The ECHR, Socio-Economic Disadvantage and Access to Justice
Egan, S., Thornton, L. and Walsh, J. (eds.). Ireland and the European Convention on Human Rights: 60 Years and Beyond (Dublin: Bloomsbury, 2014), pp. 221-227.
7 Pages Posted: 3 Nov 2015
Date Written: November 1, 2014
Over the past sixty years, the European Convention on Human Rights, and its interpretation of the European Court of Human Rights, has ensured the protection of many in society who may be (or were) regarded as being on the margins. From protection of civil legal aid for poor litigants, recognising the rights of private life enjoyed by lesbian, gay, bi-sexual, transgender (LGBT) persons, the rights of religious minorities and the rights of immigrants, the ECHR has had a transformative impact, socially, culturally and legally on the protection of rights for persons in Ireland and beyond. This section of ECHR and Ireland: 60 Years and Beyond explores a number of issues and themes that impact individuals or groups in society who may be seen as on the margins of legal rights. This section focuses on two key issues: socio-economic rights and the rights of migrants.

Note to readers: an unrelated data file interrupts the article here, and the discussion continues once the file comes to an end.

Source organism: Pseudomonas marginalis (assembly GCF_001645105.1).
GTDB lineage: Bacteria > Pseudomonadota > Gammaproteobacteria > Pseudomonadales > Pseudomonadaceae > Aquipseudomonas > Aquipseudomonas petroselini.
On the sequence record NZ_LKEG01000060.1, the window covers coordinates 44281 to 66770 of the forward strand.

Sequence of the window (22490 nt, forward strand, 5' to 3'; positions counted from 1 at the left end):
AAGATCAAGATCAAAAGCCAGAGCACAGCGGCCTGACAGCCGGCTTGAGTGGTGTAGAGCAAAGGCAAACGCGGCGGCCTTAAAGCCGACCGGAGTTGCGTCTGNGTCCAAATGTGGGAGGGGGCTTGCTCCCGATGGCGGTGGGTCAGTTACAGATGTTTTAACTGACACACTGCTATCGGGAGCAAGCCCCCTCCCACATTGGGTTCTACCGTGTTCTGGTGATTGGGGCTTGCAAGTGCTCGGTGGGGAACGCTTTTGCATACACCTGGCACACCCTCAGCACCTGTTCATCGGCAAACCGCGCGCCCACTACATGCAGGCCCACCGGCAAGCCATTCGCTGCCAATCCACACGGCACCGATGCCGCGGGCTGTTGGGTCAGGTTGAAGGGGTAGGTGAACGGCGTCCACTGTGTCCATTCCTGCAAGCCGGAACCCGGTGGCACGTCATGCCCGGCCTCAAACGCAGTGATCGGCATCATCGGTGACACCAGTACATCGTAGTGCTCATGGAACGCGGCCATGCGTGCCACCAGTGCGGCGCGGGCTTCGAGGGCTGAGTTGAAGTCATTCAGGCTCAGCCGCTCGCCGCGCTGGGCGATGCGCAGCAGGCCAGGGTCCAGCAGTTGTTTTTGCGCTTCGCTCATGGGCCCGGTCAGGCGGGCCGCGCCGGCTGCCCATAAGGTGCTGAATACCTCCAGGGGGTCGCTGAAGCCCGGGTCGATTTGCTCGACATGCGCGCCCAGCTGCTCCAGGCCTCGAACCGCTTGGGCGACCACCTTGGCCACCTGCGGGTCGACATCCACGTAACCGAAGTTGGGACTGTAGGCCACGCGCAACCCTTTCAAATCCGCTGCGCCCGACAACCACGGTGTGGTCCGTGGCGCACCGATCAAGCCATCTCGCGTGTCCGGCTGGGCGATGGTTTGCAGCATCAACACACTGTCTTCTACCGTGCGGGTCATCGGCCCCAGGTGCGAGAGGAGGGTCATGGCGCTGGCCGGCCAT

Keywords: Access to Justice, Socio Economic Rights, European Convention of Human Rights, European Convention on Human Rights, European Human Rights Law With Special Attention to ECHR
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